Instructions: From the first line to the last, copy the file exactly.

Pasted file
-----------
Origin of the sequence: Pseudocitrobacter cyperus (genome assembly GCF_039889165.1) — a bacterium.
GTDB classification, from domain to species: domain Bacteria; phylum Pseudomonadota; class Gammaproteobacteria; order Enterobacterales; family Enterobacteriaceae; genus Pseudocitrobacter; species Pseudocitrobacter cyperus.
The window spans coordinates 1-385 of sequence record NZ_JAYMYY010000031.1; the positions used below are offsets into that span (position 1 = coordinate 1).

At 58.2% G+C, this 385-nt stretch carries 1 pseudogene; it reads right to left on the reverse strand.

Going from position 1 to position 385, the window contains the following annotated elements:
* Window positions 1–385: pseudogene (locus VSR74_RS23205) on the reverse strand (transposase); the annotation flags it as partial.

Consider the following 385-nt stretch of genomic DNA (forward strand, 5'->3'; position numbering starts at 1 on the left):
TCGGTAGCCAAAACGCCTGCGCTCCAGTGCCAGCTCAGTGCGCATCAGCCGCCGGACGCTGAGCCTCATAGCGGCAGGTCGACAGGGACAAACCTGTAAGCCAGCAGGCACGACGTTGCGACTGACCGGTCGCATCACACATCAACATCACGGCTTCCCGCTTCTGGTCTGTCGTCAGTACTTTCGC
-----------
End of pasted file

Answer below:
Origin of the sequence: Pseudocitrobacter cyperus (genome assembly GCF_039889165.1) — a bacterium.
GTDB classification, from domain to species: domain Bacteria; phylum Pseudomonadota; class Gammaproteobacteria; order Enterobacterales; family Enterobacteriaceae; genus Pseudocitrobacter; species Pseudocitrobacter cyperus.
The window spans coordinates 1-385 of sequence record NZ_JAYMYY010000031.1; the positions used below are offsets into that span (position 1 = coordinate 1).

At 58.2% G+C, this 385-nt stretch carries 1 pseudogene; it reads right to left on the reverse strand.

Going from position 1 to position 385, the window contains the following annotated elements:
* Window positions 1–385: pseudogene (locus VSR74_RS23205) on the reverse strand (transposase); the annotation flags it as partial.

Consider the following 385-nt stretch of genomic DNA (forward strand, 5'->3'; position numbering starts at 1 on the left):
TCGGTAGCCAAAACGCCTGCGCTCCAGTGCCAGCTCAGTGCGCATCAGCCGCCGGACGCTGAGCCTCATAGCGGCAGGTCGACAGGGACAAACCTGTAAGCCAGCAGGCACGACGTTGCGACTGACCGGTCGCATCACACATCAACATCACGGCTTCCCGCTTCTGGTCTGTCGTCAGTACTTTCGC